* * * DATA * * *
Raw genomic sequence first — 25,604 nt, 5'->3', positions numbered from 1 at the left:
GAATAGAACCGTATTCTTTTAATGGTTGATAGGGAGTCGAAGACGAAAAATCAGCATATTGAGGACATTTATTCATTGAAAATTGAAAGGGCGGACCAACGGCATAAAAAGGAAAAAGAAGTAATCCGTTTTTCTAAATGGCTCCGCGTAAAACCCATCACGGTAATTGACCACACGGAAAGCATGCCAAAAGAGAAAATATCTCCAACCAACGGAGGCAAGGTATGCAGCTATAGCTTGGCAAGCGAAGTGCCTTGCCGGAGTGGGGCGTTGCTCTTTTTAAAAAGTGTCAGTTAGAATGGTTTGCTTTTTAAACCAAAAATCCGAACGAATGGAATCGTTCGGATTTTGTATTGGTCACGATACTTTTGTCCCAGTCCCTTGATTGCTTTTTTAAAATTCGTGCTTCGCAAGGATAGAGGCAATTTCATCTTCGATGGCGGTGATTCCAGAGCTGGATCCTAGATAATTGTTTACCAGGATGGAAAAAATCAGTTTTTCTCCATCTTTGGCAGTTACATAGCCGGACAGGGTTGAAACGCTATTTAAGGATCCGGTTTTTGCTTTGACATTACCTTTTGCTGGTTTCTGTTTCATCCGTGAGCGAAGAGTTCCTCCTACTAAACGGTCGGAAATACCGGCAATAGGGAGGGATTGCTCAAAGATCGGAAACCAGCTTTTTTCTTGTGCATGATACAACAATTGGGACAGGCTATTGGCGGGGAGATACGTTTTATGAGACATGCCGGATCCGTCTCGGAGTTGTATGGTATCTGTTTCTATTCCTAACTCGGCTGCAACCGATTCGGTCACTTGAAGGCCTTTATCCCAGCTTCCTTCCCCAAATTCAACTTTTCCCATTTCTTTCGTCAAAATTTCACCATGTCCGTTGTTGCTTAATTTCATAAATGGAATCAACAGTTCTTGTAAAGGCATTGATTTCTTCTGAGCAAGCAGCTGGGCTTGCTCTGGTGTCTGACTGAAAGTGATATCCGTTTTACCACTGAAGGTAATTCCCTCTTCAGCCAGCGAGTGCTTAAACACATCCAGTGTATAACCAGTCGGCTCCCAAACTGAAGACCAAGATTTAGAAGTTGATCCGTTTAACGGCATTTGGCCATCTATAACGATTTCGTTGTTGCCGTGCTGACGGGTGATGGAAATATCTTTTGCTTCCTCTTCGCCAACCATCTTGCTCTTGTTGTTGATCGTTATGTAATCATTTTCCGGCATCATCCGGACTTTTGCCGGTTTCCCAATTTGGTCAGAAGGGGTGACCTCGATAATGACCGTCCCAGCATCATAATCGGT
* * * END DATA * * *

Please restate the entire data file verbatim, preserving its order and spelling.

Raw genomic sequence first — 25,604 nt, 5'->3', positions numbered from 1 at the left:
GAATAGAACCGTATTCTTTTAATGGTTGATAGGGAGTCGAAGACGAAAAATCAGCATATTGAGGACATTTATTCATTGAAAATTGAAAGGGCGGACCAACGGCATAAAAAGGAAAAAGAAGTAATCCGTTTTTCTAAATGGCTCCGCGTAAAACCCATCACGGTAATTGACCACACGGAAAGCATGCCAAAAGAGAAAATATCTCCAACCAACGGAGGCAAGGTATGCAGCTATAGCTTGGCAAGCGAAGTGCCTTGCCGGAGTGGGGCGTTGCTCTTTTTAAAAAGTGTCAGTTAGAATGGTTTGCTTTTTAAACCAAAAATCCGAACGAATGGAATCGTTCGGATTTTGTATTGGTCACGATACTTTTGTCCCAGTCCCTTGATTGCTTTTTTAAAATTCGTGCTTCGCAAGGATAGAGGCAATTTCATCTTCGATGGCGGTGATTCCAGAGCTGGATCCTAGATAATTGTTTACCAGGATGGAAAAAATCAGTTTTTCTCCATCTTTGGCAGTTACATAGCCGGACAGGGTTGAAACGCTATTTAAGGATCCGGTTTTTGCTTTGACATTACCTTTTGCTGGTTTCTGTTTCATCCGTGAGCGAAGAGTTCCTCCTACTAAACGGTCGGAAATACCGGCAATAGGGAGGGATTGCTCAAAGATCGGAAACCAGCTTTTTTCTTGTGCATGATACAACAATTGGGACAGGCTATTGGCGGGGAGATACGTTTTATGAGACATGCCGGATCCGTCTCGGAGTTGTATGGTATCTGTTTCTATTCCTAACTCGGCTGCAACCGATTCGGTCACTTGAAGGCCTTTATCCCAGCTTCCTTCCCCAAATTCAACTTTTCCCATTTCTTTCGTCAAAATTTCACCATGTCCGTTGTTGCTTAATTTCATAAATGGAATCAACAGTTCTTGTAAAGGCATTGATTTCTTCTGAGCAAGCAGCTGGGCTTGCTCTGGTGTCTGACTGAAAGTGATATCCGTTTTACCACTGAAGGTAATTCCCTCTTCAGCCAGCGAGTGCTTAAACACATCCAGTGTATAACCAGTCGGCTCCCAAACTGAAGACCAAGATTTAGAAGTTGATCCGTTTAACGGCATTTGGCCATCTATAACGATTTCGTTGTTGCCGTGCTGACGGGTGATGGAAATATCTTTTGCTTCCTCTTCGCCAACCATCTTGCTCTTGTTGTTGATCGTTATGTAATCATTTTCCGGCATCATCCGGACTTTTGCCGGTTTCCCAATTTGGTCAGAAGGGGTGACCTCGATAATGACCGTCCCAGCATCATAATCGGT